Most people will experience headaches during their lifetime. While the majority of headaches are not much more than a painful nuisance, for many, chronic headache is a disabling condition that can wreak havoc on their physical, economic and social life. For a small portion of people, a headache will be the presenting symptom of a serious underlying condition.
Most headaches can be treated by a primary care physician, however, for some, a referral to a neurologist
may be necessary.
The International Headache Society
has identified and classified nearly 130 different types of headaches, and the treatments are numerous. At the Martha Jefferson Neuroscience Center, our neurologists perform a comprehensive evaluation to diagnose the type of headache that is being suffered, and will tailor the treatment to the needs of the patient.
The most common types of headaches are:
The evaluation of a headache will include a detailed history, physical and neurological exam. Frequently, this is enough to diagnose the type of headache and appropriate treatment. Sometimes additional studies are necessary such as lab work and/or imaging of the brain.
Headaches are most commonly treated with medications, either taken on a regular basis to prevent the occurrence of the headache or used as needed to abort the headache once it attacks. There are many different types of medication that are prescribed. Each treatment plan is tailored to provide maximum benefit and is based on the type of headache and the patient’s individual needs. Identifying and avoiding headache triggers is also an important component of the treatment plan. For select patients, additional modes of treatment such as Botox injections or biofeedback may be helpful.
When is a headache an emergency?
Headaches can sometimes represent a medical emergency such as bleeding in or around the brain, or brain swelling. Seek immediate medical attention if the headache:
- has a sudden onset and is the worse headache you have ever had
- is accompanied by confusion, difficulty staying awake, vision changes or weakness
- is accompanied by fevers and neck stiffness
- follows a head injury
The most common type of headache, tension headaches are caused by sustained contraction of the muscles in the neck and scalp. The muscle contraction can occur as the result of stress, poor posture, depression or an injury. Tension headaches can also be triggered by a variety of conditions such by an infection, caffeine withdrawal or allergies. Pain is usually as an aching pressure felt in a band-like distribution around the head, although pain in front of one or both eyes as well as the base of the head is also common.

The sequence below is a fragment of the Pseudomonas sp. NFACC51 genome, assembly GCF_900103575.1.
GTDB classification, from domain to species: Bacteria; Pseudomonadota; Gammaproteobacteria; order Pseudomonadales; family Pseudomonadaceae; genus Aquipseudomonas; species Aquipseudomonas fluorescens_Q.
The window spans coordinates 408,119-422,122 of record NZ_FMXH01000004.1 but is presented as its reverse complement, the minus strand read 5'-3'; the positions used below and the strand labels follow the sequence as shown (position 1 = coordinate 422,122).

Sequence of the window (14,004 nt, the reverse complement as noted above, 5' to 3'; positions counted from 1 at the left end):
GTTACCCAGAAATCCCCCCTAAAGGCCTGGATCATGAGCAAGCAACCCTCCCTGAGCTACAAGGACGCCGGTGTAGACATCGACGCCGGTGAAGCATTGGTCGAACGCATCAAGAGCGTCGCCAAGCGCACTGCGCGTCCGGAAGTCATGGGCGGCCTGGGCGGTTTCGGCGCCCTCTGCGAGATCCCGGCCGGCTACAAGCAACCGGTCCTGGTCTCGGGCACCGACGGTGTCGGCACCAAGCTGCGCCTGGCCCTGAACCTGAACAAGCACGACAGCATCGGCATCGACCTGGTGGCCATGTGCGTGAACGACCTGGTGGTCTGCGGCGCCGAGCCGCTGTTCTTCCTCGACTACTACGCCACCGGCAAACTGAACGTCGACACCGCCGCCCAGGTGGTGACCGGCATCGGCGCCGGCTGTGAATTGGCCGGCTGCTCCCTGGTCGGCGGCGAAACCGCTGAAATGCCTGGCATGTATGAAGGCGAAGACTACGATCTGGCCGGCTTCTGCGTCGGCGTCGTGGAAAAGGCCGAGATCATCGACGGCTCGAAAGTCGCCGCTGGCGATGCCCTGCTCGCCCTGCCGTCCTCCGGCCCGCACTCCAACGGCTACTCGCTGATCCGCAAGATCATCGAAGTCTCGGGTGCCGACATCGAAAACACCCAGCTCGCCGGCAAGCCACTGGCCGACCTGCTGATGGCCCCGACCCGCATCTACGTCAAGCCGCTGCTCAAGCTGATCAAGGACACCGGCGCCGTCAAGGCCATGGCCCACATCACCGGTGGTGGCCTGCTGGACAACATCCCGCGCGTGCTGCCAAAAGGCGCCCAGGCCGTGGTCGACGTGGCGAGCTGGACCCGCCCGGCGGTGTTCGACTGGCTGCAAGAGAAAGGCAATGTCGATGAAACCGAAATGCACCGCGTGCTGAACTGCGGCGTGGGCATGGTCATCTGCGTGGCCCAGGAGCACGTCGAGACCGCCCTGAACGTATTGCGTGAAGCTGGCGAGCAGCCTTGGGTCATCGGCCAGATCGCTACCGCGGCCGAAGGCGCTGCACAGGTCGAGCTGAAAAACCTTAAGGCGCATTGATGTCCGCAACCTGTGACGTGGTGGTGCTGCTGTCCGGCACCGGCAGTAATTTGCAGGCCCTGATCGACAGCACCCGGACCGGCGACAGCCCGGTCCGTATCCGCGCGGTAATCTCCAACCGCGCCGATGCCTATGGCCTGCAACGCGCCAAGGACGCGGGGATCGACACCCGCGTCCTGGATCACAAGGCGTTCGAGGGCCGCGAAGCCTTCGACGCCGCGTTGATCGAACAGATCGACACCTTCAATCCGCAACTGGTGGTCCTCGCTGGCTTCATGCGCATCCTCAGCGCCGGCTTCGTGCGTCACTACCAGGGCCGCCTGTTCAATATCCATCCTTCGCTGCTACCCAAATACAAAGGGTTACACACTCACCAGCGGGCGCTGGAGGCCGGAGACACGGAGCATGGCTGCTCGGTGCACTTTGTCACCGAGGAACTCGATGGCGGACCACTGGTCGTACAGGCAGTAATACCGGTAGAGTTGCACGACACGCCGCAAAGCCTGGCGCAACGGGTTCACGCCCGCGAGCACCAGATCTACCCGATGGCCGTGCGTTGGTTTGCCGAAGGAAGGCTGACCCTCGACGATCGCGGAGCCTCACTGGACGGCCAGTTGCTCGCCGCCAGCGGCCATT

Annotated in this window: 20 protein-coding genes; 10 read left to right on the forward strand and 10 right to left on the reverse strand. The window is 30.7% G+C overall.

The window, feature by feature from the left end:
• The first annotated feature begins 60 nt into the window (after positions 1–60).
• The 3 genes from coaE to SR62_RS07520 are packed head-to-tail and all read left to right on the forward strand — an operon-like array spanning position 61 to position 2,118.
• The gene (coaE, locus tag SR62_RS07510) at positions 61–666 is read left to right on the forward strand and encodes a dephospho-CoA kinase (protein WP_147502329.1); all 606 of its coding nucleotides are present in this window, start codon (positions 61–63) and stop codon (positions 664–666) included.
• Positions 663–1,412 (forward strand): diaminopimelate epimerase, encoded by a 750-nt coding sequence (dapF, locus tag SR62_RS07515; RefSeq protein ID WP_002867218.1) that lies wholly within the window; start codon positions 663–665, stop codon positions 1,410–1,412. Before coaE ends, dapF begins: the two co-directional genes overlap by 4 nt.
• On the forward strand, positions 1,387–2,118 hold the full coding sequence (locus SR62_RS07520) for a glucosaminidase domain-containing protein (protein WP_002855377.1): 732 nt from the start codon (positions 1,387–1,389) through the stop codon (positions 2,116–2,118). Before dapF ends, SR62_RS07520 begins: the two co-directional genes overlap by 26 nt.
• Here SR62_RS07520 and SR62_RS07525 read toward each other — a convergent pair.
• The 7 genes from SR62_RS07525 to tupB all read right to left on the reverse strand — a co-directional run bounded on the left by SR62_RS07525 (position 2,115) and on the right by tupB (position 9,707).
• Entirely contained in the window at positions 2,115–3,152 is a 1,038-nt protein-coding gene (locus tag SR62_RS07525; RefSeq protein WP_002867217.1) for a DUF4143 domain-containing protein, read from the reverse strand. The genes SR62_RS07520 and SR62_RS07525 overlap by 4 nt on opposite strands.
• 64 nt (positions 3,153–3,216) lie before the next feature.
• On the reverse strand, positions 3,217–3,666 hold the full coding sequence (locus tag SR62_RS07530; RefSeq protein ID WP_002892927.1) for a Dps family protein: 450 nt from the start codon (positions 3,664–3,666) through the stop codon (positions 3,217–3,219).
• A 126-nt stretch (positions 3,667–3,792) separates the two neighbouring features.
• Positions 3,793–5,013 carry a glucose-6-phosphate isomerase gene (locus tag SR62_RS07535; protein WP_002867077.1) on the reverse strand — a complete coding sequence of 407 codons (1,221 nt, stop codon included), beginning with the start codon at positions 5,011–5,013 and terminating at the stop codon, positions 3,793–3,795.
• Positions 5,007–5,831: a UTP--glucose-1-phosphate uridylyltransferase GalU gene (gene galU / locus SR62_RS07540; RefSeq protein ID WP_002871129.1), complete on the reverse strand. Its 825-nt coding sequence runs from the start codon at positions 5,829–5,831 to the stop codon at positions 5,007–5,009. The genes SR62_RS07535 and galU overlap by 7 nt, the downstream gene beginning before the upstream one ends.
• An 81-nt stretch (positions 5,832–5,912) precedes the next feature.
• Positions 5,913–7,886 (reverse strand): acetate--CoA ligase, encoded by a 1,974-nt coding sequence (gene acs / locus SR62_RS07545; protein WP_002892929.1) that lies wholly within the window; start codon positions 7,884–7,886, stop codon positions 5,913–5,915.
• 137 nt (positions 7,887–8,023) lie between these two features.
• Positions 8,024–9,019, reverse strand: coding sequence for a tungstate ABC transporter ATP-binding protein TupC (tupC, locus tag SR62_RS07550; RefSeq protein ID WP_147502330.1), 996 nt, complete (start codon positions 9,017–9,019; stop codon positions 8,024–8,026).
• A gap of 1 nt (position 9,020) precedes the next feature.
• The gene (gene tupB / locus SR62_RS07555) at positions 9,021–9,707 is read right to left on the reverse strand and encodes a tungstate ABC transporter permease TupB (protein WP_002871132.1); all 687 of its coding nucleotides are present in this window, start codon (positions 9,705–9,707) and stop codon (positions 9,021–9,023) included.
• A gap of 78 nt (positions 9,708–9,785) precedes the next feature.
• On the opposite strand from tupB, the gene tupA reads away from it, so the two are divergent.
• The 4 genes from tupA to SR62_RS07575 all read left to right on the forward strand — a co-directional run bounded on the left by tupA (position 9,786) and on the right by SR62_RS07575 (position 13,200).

A migraine is a common type of headache that typically causes a severe throbbing pain on one side of the head, and may be accompanied by other symptoms including nausea, vomiting and sensitivity to light and noise. Some people may experience an “aura” before the headache begins. The aura can last from minutes to hours and may consist of vision changes such as a growing blind spot, flashing lights, or visual distortions. In rare cases, weakness and/or numbness on one side of the body, abnormal speech, disorientation or brief loss of consciousness may occur. Sometimes an aura can occur without being followed by a headache.
The cause of migraines remains unclear, but is thought to result from abnormal brain activity associated with changes in blood flow in the region of the brain. Migraines can be triggered by a variety of mechanisms, including stress, hormonal changes (such as occurs in a woman’s menstrual cycle), odors and foods. Migraines commonly run in families.
A less common type of headache is the cluster headache, so called because the headaches occur in clusters over periods ranging from days to months. The attacks are followed by remission lasting several months before the headache cluster returns. The headache is characterized by severe pain on one side of the head in the region of the eye, often accompanied by tearing and/or nasal discharge on the affected side. The headaches usually last no longer than 90 minutes but can occur several times a day during the cluster period.